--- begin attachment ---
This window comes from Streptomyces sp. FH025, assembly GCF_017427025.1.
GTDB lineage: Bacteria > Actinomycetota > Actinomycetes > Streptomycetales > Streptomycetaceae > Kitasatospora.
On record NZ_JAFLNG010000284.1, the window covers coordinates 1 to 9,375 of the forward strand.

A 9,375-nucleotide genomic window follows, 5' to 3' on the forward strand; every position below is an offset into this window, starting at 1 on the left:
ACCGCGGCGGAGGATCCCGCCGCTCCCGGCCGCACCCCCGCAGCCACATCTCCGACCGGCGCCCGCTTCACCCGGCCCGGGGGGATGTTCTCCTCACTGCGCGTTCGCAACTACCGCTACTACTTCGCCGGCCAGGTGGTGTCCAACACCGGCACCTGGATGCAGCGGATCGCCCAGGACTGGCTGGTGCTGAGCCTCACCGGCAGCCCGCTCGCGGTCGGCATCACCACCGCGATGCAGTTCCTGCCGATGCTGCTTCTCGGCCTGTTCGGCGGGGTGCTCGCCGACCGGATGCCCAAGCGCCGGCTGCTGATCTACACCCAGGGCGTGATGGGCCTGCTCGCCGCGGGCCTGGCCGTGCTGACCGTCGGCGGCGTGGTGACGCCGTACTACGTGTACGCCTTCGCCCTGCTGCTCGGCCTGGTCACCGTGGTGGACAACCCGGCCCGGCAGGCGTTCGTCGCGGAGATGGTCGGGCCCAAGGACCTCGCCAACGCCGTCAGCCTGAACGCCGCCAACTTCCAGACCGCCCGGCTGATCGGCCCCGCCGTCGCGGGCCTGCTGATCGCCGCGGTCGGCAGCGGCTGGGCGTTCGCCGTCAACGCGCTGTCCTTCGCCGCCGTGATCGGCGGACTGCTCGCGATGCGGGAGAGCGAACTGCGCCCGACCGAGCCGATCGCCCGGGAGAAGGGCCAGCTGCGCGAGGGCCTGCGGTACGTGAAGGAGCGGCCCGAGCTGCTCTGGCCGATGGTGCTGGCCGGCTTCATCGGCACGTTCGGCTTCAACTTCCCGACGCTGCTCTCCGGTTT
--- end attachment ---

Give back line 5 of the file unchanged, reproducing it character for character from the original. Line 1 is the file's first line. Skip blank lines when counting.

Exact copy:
ACCGCGGCGGAGGATCCCGCCGCTCCCGGCCGCACCCCCGCAGCCACATCTCCGACCGGCGCCCGCTTCACCCGGCCCGGGGGGATGTTCTCCTCACTGCGCGTTCGCAACTACCGCTACTACTTCGCCGGCCAGGTGGTGTCCAACACCGGCACCTGGATGCAGCGGATCGCCCAGGACTGGCTGGTGCTGAGCCTCACCGGCAGCCCGCTCGCGGTCGGCATCACCACCGCGATGCAGTTCCTGCCGATGCTGCTTCTCGGCCTGTTCGGCGGGGTGCTCGCCGACCGGATGCCCAAGCGCCGGCTGCTGATCTACACCCAGGGCGTGATGGGCCTGCTCGCCGCGGGCCTGGCCGTGCTGACCGTCGGCGGCGTGGTGACGCCGTACTACGTGTACGCCTTCGCCCTGCTGCTCGGCCTGGTCACCGTGGTGGACAACCCGGCCCGGCAGGCGTTCGTCGCGGAGATGGTCGGGCCCAAGGACCTCGCCAACGCCGTCAGCCTGAACGCCGCCAACTTCCAGACCGCCCGGCTGATCGGCCCCGCCGTCGCGGGCCTGCTGATCGCCGCGGTCGGCAGCGGCTGGGCGTTCGCCGTCAACGCGCTGTCCTTCGCCGCCGTGATCGGCGGACTGCTCGCGATGCGGGAGAGCGAACTGCGCCCGACCGAGCCGATCGCCCGGGAGAAGGGCCAGCTGCGCGAGGGCCTGCGGTACGTGAAGGAGCGGCCCGAGCTGCTCTGGCCGATGGTGCTGGCCGGCTTCATCGGCACGTTCGGCTTCAACTTCCCGACGCTGCTCTCCGGTTT